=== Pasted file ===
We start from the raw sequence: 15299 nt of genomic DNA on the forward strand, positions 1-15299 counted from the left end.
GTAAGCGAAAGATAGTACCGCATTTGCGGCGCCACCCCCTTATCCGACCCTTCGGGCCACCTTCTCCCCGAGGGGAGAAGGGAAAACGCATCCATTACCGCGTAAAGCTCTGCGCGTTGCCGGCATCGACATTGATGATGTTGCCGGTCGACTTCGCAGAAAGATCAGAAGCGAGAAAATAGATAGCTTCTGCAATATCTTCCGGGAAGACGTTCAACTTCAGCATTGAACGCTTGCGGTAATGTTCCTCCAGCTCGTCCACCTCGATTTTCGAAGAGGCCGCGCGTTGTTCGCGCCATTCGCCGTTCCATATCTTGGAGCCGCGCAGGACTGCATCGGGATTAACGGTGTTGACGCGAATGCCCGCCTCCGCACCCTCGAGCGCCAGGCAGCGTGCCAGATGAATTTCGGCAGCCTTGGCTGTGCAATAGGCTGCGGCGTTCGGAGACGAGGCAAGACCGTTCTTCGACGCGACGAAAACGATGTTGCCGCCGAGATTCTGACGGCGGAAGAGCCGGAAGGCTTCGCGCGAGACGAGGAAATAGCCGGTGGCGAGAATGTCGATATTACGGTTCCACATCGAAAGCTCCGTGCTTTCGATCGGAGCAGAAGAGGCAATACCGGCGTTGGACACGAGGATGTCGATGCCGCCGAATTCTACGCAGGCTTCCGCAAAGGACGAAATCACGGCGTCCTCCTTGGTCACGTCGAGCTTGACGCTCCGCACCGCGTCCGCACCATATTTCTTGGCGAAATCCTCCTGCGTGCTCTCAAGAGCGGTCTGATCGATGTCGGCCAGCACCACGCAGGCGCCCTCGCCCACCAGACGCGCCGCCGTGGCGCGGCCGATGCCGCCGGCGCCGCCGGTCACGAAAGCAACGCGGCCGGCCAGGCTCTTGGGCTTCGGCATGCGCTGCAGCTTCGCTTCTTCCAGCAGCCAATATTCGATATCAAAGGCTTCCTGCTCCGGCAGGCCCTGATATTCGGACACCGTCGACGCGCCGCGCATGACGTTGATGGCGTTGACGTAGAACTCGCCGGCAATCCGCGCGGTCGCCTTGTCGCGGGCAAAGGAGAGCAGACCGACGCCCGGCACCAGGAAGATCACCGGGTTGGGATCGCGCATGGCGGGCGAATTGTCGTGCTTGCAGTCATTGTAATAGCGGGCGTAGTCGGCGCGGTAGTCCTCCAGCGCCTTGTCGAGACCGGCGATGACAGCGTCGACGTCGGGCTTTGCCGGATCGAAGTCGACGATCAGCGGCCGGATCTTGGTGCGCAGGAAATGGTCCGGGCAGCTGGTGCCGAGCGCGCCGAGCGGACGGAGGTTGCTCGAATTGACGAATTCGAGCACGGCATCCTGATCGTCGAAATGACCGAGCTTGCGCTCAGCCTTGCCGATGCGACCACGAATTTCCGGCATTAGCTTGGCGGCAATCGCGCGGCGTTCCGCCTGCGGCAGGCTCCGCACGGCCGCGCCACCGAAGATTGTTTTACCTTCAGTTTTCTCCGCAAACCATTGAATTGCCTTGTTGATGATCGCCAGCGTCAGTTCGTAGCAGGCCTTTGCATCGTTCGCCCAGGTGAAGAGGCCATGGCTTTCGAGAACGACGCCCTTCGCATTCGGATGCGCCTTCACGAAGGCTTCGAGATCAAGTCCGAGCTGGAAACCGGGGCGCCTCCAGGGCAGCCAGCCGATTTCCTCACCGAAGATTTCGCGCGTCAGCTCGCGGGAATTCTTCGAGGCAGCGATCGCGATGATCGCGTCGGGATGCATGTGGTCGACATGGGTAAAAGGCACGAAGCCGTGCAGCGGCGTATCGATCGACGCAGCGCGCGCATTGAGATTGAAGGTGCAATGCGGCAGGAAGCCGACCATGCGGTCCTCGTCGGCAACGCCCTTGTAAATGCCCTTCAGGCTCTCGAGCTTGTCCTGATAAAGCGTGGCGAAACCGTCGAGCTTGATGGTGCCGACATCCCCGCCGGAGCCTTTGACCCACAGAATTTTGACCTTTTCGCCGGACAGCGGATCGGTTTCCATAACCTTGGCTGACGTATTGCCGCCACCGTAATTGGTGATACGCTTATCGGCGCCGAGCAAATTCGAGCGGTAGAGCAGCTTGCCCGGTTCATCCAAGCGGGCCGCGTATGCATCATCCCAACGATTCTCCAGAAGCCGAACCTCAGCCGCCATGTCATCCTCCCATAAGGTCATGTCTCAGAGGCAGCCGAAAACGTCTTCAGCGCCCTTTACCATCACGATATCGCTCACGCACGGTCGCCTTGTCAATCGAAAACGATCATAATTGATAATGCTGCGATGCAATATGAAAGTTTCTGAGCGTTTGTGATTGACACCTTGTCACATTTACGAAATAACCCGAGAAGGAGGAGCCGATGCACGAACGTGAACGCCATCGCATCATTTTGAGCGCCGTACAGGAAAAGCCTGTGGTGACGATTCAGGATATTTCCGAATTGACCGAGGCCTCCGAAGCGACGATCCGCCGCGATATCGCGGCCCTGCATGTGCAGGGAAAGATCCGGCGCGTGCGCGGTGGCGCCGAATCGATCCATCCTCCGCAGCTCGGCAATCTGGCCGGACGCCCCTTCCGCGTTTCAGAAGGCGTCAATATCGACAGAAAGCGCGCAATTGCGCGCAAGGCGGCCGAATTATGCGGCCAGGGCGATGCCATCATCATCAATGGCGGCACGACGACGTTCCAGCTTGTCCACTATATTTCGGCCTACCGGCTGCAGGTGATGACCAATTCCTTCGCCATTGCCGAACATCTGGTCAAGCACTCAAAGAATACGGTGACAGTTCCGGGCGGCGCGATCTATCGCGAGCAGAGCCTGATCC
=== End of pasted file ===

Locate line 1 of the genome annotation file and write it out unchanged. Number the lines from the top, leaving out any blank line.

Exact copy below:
We start from the raw sequence: 15299 nt of genomic DNA on the forward strand, positions 1-15299 counted from the left end.